There is a chapter in the IMF’s World Economic Outlook, which concludes that the economic impact of weather shocks is felt most strongly in tropical countries, nearly all of which are low-income countries.  Thus, they are the innocent victims of changes for which they bear no responsibility.

Wolf states in his FT article that, if little or no action is taken on global warming, average temperatures could rise by 4°C or more above pre-industrial levels, by the end of the century. Aware of the lengthy lead times needed if effective action is to be taken, both to mitigate climate change and to adapt to it, he states that rational people would act now.

He then goes on to identify the obstacles to such immediate action: economic interests, especially of those in the fossil fuel industry; free-marketeers, who despise both governments and environmentalists and reject the science behind global warming, because of its policy implications; a resistance to change in living standards and inconvenience, which is necessary for the future and for people in poorer countries.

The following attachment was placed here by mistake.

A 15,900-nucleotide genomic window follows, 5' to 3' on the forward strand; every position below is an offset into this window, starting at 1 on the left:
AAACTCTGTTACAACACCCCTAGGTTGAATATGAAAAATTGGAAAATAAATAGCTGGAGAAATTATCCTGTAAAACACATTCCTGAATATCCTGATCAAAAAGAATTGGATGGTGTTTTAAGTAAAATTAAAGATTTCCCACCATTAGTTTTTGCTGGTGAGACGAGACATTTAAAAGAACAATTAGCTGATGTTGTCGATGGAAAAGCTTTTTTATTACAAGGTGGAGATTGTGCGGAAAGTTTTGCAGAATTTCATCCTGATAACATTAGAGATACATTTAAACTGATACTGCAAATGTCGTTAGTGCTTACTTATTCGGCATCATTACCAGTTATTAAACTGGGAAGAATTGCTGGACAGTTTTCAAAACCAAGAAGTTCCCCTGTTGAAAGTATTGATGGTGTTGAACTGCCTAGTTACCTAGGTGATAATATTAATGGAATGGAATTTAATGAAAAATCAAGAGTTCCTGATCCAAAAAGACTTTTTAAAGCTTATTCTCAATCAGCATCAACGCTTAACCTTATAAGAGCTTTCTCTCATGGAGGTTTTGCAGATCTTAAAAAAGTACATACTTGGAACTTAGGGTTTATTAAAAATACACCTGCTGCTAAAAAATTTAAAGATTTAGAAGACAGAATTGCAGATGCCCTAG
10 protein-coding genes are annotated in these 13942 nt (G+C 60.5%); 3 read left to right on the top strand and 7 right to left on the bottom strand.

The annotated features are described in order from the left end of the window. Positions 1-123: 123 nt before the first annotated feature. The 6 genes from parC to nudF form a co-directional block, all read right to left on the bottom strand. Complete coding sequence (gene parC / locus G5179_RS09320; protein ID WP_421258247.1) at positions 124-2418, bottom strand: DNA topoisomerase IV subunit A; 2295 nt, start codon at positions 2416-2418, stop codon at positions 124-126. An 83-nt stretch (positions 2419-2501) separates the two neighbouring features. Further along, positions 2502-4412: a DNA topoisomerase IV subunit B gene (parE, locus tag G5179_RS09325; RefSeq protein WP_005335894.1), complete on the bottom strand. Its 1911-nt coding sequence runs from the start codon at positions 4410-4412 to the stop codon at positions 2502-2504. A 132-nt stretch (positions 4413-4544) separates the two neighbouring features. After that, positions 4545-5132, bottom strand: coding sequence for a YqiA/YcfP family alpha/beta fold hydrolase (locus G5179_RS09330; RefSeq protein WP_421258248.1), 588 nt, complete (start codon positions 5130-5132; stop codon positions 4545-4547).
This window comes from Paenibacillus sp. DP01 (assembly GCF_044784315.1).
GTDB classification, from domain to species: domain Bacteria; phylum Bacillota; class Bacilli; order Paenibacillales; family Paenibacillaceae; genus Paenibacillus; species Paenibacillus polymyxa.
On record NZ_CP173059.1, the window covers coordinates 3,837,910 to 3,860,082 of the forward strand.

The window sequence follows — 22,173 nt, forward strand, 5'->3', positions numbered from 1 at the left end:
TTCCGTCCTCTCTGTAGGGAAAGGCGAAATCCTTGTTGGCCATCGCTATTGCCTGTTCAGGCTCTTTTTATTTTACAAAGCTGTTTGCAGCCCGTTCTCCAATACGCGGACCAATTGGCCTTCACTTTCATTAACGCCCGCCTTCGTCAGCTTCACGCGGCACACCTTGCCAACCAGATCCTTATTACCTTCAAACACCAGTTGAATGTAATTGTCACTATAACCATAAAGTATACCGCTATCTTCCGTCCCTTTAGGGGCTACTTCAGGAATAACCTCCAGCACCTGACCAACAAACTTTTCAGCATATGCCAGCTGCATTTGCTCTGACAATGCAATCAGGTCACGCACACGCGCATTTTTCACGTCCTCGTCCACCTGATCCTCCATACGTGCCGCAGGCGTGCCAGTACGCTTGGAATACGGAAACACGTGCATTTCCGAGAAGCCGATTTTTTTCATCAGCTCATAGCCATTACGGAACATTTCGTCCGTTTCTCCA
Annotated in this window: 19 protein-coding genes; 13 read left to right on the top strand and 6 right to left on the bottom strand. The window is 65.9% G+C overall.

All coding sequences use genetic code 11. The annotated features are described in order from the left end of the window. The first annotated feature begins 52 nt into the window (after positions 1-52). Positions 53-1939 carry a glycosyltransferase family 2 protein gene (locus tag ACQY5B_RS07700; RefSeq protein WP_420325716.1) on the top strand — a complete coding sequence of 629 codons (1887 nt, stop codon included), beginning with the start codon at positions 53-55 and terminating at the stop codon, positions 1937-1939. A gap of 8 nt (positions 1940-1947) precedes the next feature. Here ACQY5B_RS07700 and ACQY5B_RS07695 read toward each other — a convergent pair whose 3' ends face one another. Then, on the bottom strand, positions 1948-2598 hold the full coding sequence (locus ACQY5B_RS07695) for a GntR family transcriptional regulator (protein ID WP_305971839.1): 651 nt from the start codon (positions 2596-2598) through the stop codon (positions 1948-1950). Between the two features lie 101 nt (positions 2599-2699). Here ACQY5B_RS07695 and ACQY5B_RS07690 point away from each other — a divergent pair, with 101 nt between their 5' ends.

The article provides graphic evidence for global warming, caused by human activity, as well as a bar chart showing those countries which emit the most carbon dioxide per head.  The top four countries in this list are the US, Russia, Germany and Japan, with the US being way ahead of any other country.  Other graphs demonstrate the increasing frequency of tropical cyclones and heat waves.

Wolf then goes on to outline the serious implications of the IMF’s analysis, most of which involve mitigating the effects of weather shocks and helping poorer countries to adapt to them.